With the Abu Dhabi Adventure Challenge 3 weeks behind us and the Wenger Patagonia Expedition a month ahead of us, we don't know if the hardest is ahead of us.... or behind. We are extremely blessed to have the opportunity to travel and explore both places, and in all actuality- the two races couldn't be more different from each other. However, in every race we do, we always learn a lesson (or five or six) that can be easily translated to future races (and very often life in general!). In Abu Dhabi, we learned how much the mind comes into play. As a slackline and acroyoga teacher, I am constantly trying to wipe fear out my students psyche. I find myself telling them that the reason they are falling off the slack line or can't “get that pose” is because of the way they approach it- with fear and doubt in themselves, or an ego that needs the validation (I know this all to well from my personal experiences). Once fear and lack of confidence gets into my psyche, it is hard to push past it. In many ways this is what happened to our team during this race. We lost confidence in ourselves.
Luckily we didn't experience this feeling all at once, but I saw it happen to myself and some of the guys at different times throughout the race.
As Jason mentioned in an earlier post, depression and doubt hit Daniel and I at the same time. At the end of the first day of racing, we found ourselves in 30th place. After having such an awesome season back in the states, we came to Abu Dhabi feeling pretty prepared and I was personally extremely ready to unleash some fury! All this deflated that first night. I wasn't hungry despite the long day, I was too full of fear and doubt to gorge myself on all the good food. Daniel didn't have this problem (he will probably eat even when he is dead), but I could sense his disappointment during his very quiet dinner.
The next day we had a mountain run into a long bike up to the top of the famous mountain - Jebel Heifet. Once there, an even longer mountain run/climb section would take us the 3000 ft back down to the valley and then all the way back up to the top. Despite this sort of technical terrain being one of our major strengths, I was not excited. Andy was excited enough for both of us, hooking me on a bungee tow system and setting a blistering pace across the jagged terrain. When we got to the bikes- our beast of a biker Daniel was not feeling it. Usually we can all count on him to be the pace setter/motivator and even help tow the slowest of us up the hill. “It's all in your head Daniel, you got this, ” I said. “Yeah, well, in my head you are a bad ass too.” Ouch.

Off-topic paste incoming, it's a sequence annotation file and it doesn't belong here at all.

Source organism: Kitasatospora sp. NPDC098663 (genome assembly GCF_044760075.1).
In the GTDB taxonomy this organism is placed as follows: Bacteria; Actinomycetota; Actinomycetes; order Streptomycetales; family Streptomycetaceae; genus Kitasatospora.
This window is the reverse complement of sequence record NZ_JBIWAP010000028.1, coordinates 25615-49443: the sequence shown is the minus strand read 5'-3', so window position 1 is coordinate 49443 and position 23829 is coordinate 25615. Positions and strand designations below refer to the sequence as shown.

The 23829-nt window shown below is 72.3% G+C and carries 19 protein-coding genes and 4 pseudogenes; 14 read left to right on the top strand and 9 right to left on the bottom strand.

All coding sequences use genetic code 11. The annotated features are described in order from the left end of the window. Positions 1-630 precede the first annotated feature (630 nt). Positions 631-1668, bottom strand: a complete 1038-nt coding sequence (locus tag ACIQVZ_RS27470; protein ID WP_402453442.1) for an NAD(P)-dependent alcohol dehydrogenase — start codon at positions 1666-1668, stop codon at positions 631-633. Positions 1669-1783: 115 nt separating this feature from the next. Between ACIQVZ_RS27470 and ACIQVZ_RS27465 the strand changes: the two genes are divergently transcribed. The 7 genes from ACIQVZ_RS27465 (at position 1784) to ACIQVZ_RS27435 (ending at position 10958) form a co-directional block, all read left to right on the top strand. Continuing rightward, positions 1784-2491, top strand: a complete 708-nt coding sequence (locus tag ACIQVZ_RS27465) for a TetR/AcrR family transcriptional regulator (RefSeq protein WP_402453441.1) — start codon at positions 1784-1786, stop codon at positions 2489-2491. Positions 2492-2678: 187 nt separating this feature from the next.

We got up the hill, at what seemed like a snails pace - but by the time we got into the mountains, it seemed like our spirits and legs were back. We struggled in frustration to pass many of slower teams during the tricky sections, and when our chance finally came our team motivated as one. Calling on our years of experience in the mountains we made a bold route choice and bounded and climbed down a steep section, passing 7 full teams in under a two minutes. We ended that day with a much better time and attitude.
Andy's breakdown came in the desert. He was convinced that we were not going to make it to the last mandatory checkpoint in time. He had hit his wall and didn't see the point of going on. It was a difficult scene as Andy, a brilliant physics grad student lost the ability to do simple math and swore over and over again that given our current pace there was no possible way to reach the end before the cutoff. We had a bit of a team blow out in the shade of a tiny bush, and never came to a consensus, but we had no choice but to continue on. We kept on in silence, pushing the pace as hard as we could and made it to the finish line with 2 hours to spare.
It wasn't until hours later, that Andy even realized that he had been so far off in his simple calculations.
We ended up finishing the Abu Dhabi Adventure Challenge in 14th place. We were the top American team. Our goal was top ten, but it's just another reason to make an appearance next year. Even though stage racing isn't our teams strong point- we have come to realize that competing in them only makes us stronger, smarter and more humble- which is always a good thing.
In the end, one of the most powerful lessons I learned (again) was how important communication is – especially with people that are the closest to me. Being able to say sorry, being open with one another and most importantly- being able to laugh at myself and the others makes a strong foundation for relationships to grow on. We have seen teams crumble over the simplest arguments, and always thought we were beyond that. Not so. We nearly imploded several times, and it was due to fear, ego, mis-communication, and taking our closest friends/teammates for granted.
Back in the hotel (fed and rested), we took the time to have an honest shakedown – talking openly with constructive feedback for each other and the team. We plan to try to make it a regular discussion, but on the off chance that we forget, no worries. In a month, we'd be in the Patagonian wilderness, and these big races tend to force a lot of honesty...